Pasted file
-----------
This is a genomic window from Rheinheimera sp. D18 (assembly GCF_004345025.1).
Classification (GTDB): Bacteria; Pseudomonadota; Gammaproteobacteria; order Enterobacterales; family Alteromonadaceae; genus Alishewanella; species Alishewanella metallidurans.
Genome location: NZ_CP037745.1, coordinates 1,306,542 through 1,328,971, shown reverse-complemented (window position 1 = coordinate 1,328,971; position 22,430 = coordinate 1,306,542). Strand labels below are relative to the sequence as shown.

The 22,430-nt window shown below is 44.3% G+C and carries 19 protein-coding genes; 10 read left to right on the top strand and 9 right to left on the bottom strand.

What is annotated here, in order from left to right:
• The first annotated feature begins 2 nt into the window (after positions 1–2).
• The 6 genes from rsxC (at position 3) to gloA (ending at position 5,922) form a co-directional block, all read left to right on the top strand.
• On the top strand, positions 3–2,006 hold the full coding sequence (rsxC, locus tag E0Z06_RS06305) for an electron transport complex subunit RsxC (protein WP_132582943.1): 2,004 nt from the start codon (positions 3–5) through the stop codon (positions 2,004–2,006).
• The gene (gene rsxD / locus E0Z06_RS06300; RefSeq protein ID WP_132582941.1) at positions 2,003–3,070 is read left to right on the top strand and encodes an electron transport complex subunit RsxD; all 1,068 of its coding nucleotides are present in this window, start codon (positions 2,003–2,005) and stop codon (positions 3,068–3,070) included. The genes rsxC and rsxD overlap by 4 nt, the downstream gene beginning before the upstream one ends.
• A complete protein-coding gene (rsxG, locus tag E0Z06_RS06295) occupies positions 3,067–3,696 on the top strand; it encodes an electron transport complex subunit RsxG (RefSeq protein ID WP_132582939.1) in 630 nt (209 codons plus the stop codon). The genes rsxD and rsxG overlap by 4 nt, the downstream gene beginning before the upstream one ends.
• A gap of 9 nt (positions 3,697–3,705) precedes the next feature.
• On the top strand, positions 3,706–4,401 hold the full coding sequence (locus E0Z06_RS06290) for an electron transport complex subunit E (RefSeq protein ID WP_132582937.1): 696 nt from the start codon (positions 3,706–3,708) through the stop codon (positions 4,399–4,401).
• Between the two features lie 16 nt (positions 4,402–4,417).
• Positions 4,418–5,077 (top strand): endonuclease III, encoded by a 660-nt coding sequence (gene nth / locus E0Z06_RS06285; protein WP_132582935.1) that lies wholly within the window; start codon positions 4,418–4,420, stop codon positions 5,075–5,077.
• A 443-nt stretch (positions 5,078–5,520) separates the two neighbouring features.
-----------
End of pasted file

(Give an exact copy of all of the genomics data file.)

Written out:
This is a genomic window from Rheinheimera sp. D18 (assembly GCF_004345025.1).
Classification (GTDB): Bacteria; Pseudomonadota; Gammaproteobacteria; order Enterobacterales; family Alteromonadaceae; genus Alishewanella; species Alishewanella metallidurans.
Genome location: NZ_CP037745.1, coordinates 1,306,542 through 1,328,971, shown reverse-complemented (window position 1 = coordinate 1,328,971; position 22,430 = coordinate 1,306,542). Strand labels below are relative to the sequence as shown.

The 22,430-nt window shown below is 44.3% G+C and carries 19 protein-coding genes; 10 read left to right on the top strand and 9 right to left on the bottom strand.

What is annotated here, in order from left to right:
• The first annotated feature begins 2 nt into the window (after positions 1–2).
• The 6 genes from rsxC (at position 3) to gloA (ending at position 5,922) form a co-directional block, all read left to right on the top strand.
• On the top strand, positions 3–2,006 hold the full coding sequence (rsxC, locus tag E0Z06_RS06305) for an electron transport complex subunit RsxC (protein WP_132582943.1): 2,004 nt from the start codon (positions 3–5) through the stop codon (positions 2,004–2,006).
• The gene (gene rsxD / locus E0Z06_RS06300; RefSeq protein ID WP_132582941.1) at positions 2,003–3,070 is read left to right on the top strand and encodes an electron transport complex subunit RsxD; all 1,068 of its coding nucleotides are present in this window, start codon (positions 2,003–2,005) and stop codon (positions 3,068–3,070) included. The genes rsxC and rsxD overlap by 4 nt, the downstream gene beginning before the upstream one ends.
• A complete protein-coding gene (rsxG, locus tag E0Z06_RS06295) occupies positions 3,067–3,696 on the top strand; it encodes an electron transport complex subunit RsxG (RefSeq protein ID WP_132582939.1) in 630 nt (209 codons plus the stop codon). The genes rsxD and rsxG overlap by 4 nt, the downstream gene beginning before the upstream one ends.
• A gap of 9 nt (positions 3,697–3,705) precedes the next feature.
• On the top strand, positions 3,706–4,401 hold the full coding sequence (locus E0Z06_RS06290) for an electron transport complex subunit E (RefSeq protein ID WP_132582937.1): 696 nt from the start codon (positions 3,706–3,708) through the stop codon (positions 4,399–4,401).
• Between the two features lie 16 nt (positions 4,402–4,417).
• Positions 4,418–5,077 (top strand): endonuclease III, encoded by a 660-nt coding sequence (gene nth / locus E0Z06_RS06285; protein WP_132582935.1) that lies wholly within the window; start codon positions 4,418–4,420, stop codon positions 5,075–5,077.
• A 443-nt stretch (positions 5,078–5,520) separates the two neighbouring features.